View from the top of the dune View from the top of the dune.

My final ascent and I make it to the top noting as I do the way the dune is rolling though the forest area below, eating trees and vegetation as it moves at a sedate pace of four metres a year. I am told it has already swallowed a road and a house on its journey and I guess if I do not get back down to Frances soon, she may go the same way. It is one thing to have to clamber up around the side of a dune; it’s another matter altogether deciding on how you’re going to get down. Off to my left is a guy that seems to be having fun, as he grabs his girlfriend’s legs and pushes her backwards onto the slope of the dune. It takes her at least fifteen feet down, before she can stop her decent and then has to wrestle back up to the top to get her revenge on him. One last look at the stunning views of the forest and the sea and I’m off down the side of the dune attempting to walk, yet running at a forty five degree angle trying to keep my balance. For what took over thirty minutes to climb, I descended in about two. I rush downwards to where Frances is standing waiting for me. We move to the bar next to the dune, to enjoy a cool refreshing beer in the sun and watch all the other people around us attempt the climb. A man dragging his wife, both hands behind her as he pushes and cajoles an unwilling participant in the climb ascend a few more feet. The two black guys taking my fool hardy frontal approach, cheered on by their two friends sitting enjoying a beer behind us. One crawling on hands and knees as he finally makes the lower summit some sixty minutes after he started. The father of a family of four, looking like a Sherpa as he struggles up the slope with a large backpack, picnic basket and sundry other items. Having to stop every few minutes, to doll out drinks and snacks to his eager children along the route.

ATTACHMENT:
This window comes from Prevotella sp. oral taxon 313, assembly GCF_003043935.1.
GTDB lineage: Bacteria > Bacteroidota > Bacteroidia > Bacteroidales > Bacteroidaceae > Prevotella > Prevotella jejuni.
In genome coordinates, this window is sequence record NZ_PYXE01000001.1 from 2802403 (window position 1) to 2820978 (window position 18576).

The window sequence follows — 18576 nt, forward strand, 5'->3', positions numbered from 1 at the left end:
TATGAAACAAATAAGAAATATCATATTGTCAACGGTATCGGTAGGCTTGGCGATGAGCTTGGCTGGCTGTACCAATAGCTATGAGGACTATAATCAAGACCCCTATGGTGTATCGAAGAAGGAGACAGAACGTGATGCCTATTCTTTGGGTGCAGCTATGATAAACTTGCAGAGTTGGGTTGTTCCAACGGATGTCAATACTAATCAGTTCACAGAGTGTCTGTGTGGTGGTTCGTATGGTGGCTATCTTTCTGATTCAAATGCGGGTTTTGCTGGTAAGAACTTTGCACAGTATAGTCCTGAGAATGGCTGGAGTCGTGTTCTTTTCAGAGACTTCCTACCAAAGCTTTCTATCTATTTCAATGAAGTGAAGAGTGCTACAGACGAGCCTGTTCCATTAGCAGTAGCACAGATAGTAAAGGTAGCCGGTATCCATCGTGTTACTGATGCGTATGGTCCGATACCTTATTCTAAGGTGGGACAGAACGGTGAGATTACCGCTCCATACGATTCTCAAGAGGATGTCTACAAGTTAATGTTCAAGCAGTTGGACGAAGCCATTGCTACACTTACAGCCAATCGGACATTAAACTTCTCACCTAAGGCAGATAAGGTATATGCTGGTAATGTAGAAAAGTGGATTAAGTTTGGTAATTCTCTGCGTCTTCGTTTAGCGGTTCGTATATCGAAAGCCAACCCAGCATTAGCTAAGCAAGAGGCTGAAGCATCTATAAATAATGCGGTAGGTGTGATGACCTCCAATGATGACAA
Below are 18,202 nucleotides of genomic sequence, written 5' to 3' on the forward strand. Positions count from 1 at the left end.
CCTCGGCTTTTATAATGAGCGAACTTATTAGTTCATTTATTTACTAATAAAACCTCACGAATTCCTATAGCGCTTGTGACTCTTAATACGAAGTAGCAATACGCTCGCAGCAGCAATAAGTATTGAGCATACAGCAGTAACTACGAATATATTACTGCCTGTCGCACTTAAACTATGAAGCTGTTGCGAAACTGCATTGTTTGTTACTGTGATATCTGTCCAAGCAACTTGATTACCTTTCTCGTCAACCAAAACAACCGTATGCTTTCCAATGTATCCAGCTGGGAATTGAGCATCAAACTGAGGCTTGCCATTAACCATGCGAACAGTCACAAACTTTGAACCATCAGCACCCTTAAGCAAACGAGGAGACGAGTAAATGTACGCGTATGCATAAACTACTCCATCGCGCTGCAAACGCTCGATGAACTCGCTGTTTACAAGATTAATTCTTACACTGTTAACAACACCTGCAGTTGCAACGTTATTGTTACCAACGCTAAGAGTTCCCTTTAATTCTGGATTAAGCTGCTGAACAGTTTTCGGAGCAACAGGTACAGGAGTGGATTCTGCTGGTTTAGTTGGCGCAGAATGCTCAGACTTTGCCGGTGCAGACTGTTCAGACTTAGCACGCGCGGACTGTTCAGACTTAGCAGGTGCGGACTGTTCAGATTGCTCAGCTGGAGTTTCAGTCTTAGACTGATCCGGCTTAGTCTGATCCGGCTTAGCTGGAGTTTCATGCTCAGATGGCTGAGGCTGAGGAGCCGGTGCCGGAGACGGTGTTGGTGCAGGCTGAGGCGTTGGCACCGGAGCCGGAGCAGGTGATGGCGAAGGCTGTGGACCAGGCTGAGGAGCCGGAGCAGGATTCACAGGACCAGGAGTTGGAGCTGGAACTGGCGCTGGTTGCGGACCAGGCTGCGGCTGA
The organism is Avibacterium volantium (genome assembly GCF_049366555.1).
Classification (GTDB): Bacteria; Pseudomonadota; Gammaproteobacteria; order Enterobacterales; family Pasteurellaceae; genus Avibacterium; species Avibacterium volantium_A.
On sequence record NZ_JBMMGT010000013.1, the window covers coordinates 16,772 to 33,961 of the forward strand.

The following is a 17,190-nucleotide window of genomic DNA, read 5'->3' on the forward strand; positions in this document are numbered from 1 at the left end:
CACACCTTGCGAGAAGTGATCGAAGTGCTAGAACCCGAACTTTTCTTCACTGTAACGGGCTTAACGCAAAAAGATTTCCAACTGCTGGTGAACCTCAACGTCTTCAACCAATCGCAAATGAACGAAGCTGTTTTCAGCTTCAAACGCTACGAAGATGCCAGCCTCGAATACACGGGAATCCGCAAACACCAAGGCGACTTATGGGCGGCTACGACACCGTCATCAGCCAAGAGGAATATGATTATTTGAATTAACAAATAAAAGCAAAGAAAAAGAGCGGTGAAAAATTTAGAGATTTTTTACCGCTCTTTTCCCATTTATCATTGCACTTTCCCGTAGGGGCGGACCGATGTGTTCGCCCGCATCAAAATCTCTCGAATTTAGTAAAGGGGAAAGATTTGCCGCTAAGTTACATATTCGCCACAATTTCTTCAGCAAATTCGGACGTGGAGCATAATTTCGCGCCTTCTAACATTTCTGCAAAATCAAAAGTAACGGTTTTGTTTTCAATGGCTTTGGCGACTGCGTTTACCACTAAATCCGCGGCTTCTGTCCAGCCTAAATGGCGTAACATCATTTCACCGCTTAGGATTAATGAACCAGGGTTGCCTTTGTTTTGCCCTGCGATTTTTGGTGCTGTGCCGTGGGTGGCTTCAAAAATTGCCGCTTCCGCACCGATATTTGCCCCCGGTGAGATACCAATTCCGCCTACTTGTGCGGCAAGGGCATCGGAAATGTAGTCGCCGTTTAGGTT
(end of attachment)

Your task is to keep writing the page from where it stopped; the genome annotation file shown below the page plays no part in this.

The dune is about 60,000,000 m³, measuring around 500m wide (from East to West) by 3km long (from North to South). Its height is 107 metres above sea level and as such is the largest sand dune in Europe. Would I recommend a visit? A whole hearted yes to that as I have not had this much fun for a while. Not only playing in the sand personally, but watching other people playing in the sand as well.

This entry was posted on Sunday, April 4th, 2010 at 7:46 pm and is filed under Travel Stories. You can follow any responses to this entry through the RSS 2.0 feed. You can leave a response, or trackback from your own site.